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Cholov Yisroel


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#1 achasshoalti

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Posted 24 May 2012 - 04:34 PM

Does the halacha of cholov yisroel apply to:
  • powdered milk
  • butter
  • cheese
  • cream cheese


#2 Rabbi Shapiro

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Posted 24 May 2012 - 05:58 PM

1. Machlokes - Chazon Ish held yes. You should follow that.
2. Not Halachicly. ע"פ קבלה there are those who say yes.
3. Yes
4. Yes

#3 Role Model Wannabe

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Posted 24 May 2012 - 11:22 PM

Hi Mod, recently I asked a Rabbi if Chalov Yisroel is necessary and he said no, just something nice to do. Here's my question, isn't Kashrus a yes or no, black and white? If Chalov Yisroel is indeed necessary, why do people not keep it, and if it's not, why do people keep it? Unless there's Hashkafa reasoning behind it... And generally, are Halachos black and white? Are the rules right or wrong?

#4 achasshoalti

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Posted 25 May 2012 - 09:38 AM

thanks!

What about eating by someone who relies on cholov stam, as far as eating hot stuff from their keilim?

#5 Rabbi Shapiro

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Posted 29 May 2012 - 09:17 AM

thanks!

What about eating by someone who relies on cholov stam, as far as eating hot stuff from their keilim?

The same Halachos apply to Keilim regarding Cholov Yisroel as they do to anything else that was cooked in Keilim.

#6 Rabbi Shapiro

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Posted 29 May 2012 - 09:28 AM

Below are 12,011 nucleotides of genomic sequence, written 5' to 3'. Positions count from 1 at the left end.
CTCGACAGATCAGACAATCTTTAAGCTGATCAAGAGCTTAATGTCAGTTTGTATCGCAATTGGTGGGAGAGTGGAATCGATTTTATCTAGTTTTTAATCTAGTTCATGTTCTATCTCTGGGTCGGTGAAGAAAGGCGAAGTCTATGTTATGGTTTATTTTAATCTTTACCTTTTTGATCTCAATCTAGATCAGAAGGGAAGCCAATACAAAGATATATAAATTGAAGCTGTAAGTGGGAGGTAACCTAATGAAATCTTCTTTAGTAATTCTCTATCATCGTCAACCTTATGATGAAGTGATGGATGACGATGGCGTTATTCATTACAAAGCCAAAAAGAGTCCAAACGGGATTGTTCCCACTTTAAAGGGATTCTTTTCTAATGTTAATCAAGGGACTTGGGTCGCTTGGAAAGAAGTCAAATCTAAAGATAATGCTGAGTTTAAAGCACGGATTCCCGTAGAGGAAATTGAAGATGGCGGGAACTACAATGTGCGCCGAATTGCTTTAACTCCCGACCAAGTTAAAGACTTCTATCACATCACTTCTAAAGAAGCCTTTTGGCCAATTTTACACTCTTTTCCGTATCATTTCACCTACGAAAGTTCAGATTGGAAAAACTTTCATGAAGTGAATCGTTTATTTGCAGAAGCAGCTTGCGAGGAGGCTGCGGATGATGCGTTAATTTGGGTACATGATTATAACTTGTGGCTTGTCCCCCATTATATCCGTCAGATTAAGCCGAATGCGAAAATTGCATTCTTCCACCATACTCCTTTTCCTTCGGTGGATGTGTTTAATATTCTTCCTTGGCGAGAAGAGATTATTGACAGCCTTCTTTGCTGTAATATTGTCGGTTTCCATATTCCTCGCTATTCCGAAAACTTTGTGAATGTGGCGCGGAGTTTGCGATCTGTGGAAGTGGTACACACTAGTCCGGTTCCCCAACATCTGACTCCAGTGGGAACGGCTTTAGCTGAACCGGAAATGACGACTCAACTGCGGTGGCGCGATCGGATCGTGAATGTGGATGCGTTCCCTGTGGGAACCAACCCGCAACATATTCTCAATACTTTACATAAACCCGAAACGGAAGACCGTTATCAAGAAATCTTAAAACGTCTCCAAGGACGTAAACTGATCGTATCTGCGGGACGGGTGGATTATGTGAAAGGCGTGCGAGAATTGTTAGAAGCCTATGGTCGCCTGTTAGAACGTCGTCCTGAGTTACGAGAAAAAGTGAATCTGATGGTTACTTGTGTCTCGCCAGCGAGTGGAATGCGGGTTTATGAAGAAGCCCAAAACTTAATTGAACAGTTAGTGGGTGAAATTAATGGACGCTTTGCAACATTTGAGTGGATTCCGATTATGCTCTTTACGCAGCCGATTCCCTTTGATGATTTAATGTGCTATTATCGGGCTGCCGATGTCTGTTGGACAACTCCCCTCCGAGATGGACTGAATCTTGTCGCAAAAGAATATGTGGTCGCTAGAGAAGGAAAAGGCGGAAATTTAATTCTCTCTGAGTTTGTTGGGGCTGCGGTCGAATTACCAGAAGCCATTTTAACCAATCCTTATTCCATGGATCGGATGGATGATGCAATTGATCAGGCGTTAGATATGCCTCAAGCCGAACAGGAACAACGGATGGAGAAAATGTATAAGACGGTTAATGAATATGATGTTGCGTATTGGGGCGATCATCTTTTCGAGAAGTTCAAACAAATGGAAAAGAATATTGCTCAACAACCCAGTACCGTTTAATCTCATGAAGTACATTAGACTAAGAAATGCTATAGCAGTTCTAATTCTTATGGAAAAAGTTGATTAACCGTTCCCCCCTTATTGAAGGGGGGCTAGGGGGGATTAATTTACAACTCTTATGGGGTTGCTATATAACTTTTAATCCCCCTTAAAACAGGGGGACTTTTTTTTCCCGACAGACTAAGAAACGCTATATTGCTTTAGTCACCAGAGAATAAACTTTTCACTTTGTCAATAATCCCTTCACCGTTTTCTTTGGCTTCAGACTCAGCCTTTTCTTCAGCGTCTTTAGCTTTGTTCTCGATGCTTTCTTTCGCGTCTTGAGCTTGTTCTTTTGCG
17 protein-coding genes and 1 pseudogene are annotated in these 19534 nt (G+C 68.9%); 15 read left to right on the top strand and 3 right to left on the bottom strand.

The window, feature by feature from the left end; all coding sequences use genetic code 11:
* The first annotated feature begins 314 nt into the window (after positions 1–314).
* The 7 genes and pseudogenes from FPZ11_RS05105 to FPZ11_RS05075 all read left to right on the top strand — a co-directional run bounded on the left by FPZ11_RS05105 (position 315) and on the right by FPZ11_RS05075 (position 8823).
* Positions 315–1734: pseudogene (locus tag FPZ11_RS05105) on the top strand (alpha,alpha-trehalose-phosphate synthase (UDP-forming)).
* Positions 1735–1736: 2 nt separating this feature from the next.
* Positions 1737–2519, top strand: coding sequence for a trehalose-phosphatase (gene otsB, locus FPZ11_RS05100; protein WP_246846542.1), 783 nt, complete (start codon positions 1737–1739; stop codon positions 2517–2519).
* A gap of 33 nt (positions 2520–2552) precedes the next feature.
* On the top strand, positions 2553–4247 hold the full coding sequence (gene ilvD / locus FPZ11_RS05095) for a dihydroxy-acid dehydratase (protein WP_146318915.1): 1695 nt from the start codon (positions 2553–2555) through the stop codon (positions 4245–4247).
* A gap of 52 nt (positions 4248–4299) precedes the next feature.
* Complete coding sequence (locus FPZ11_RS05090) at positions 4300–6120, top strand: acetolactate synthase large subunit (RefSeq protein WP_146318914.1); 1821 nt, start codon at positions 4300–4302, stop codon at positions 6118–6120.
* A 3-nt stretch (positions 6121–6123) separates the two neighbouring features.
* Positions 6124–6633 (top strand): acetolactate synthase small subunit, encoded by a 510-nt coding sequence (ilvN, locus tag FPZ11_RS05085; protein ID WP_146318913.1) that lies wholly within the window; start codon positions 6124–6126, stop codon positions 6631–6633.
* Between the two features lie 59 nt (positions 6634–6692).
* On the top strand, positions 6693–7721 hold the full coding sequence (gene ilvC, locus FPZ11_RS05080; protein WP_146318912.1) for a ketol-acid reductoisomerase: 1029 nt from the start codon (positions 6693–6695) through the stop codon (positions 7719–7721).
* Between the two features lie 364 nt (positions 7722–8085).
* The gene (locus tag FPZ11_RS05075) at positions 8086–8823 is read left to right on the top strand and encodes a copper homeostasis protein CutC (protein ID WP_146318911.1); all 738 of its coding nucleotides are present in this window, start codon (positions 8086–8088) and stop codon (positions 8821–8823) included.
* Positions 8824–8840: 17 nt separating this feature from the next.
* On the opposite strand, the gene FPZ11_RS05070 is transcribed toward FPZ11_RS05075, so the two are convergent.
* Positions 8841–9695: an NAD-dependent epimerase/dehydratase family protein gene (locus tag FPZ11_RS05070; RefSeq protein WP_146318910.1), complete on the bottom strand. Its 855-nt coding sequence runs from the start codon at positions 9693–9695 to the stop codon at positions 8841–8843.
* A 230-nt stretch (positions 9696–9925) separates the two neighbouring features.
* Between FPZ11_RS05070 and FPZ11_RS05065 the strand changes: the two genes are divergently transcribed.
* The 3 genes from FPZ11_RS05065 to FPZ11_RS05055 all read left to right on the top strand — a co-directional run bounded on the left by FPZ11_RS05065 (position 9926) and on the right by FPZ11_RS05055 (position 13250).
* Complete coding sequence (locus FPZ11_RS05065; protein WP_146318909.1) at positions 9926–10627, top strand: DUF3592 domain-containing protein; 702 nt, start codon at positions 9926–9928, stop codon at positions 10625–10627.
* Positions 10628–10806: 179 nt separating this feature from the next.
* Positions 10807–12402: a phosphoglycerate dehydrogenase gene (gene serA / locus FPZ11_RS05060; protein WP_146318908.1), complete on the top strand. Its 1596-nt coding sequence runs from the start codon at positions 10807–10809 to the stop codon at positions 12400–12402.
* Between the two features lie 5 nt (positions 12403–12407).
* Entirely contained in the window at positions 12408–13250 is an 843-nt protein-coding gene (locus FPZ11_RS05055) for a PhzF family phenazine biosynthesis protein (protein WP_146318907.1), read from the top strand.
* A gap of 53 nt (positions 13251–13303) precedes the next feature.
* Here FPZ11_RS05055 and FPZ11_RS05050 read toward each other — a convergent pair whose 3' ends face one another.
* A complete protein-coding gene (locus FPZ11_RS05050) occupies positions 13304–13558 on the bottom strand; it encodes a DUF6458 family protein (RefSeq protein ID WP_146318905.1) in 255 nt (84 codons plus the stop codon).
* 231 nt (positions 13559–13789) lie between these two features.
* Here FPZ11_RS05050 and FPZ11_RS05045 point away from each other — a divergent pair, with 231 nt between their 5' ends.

Hi Mod, recently I asked a Rabbi if Chalov Yisroel is necessary and he said no, just something nice to do. Here's my question, isn't Kashrus a yes or no, black and white? If Chalov Yisroel is indeed necessary, why do people not keep it, and if it's not, why do people keep it? Unless there's Hashkafa reasoning behind it... And generally, are Halachos black and white? Are the rules right or wrong?

What you heard was not correct. Rav Moshe ZTL himself wrote in two places (could be there is more, but I know of two) that his heter for Cholov Stam was not meant l'chatchilah, but rather in dire circumstances (בשעת הדחק). it was never meant to be used to permit Kit Kats or ice cream. It was meant for a person who needs milk and has no Cholov Yisroel available.

There are many reasons it is possible for something to be permitted only בשעת הדחק. In this particular case, as Rav Moshe writes in one of the places I mentioned above, there can be a good case made to permit the Cholov Stam, but it is not good enough to be conclusive. Therefore, if a person needs to, he can rely on the reasons to be lenient, but the heter is not so simple, and so when there is no pressing need to rely on it, one should not.

#7 moshe

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Posted 31 May 2012 - 02:54 PM

Rav Moshe Feinstein (Teshuvot Igrot Moshe Y.D. 1:47) writes that, “Most observant Jews and also many Rabbanim are lenient regarding this matter and God forbid that one declare that they are acting improperly.”

#8 Kshaniv

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Posted 01 June 2012 - 09:41 AM

Not to belabor the point, but how does this work? If chalav stam is assur, shouldn't it always be assur? And if there are times that it's muttar, shouldn't it always be muttar? Can you please explain why a halacha regarding kashrus is dependent on circumstance?

#9 Rabbi Shapiro

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Posted 01 June 2012 - 05:50 PM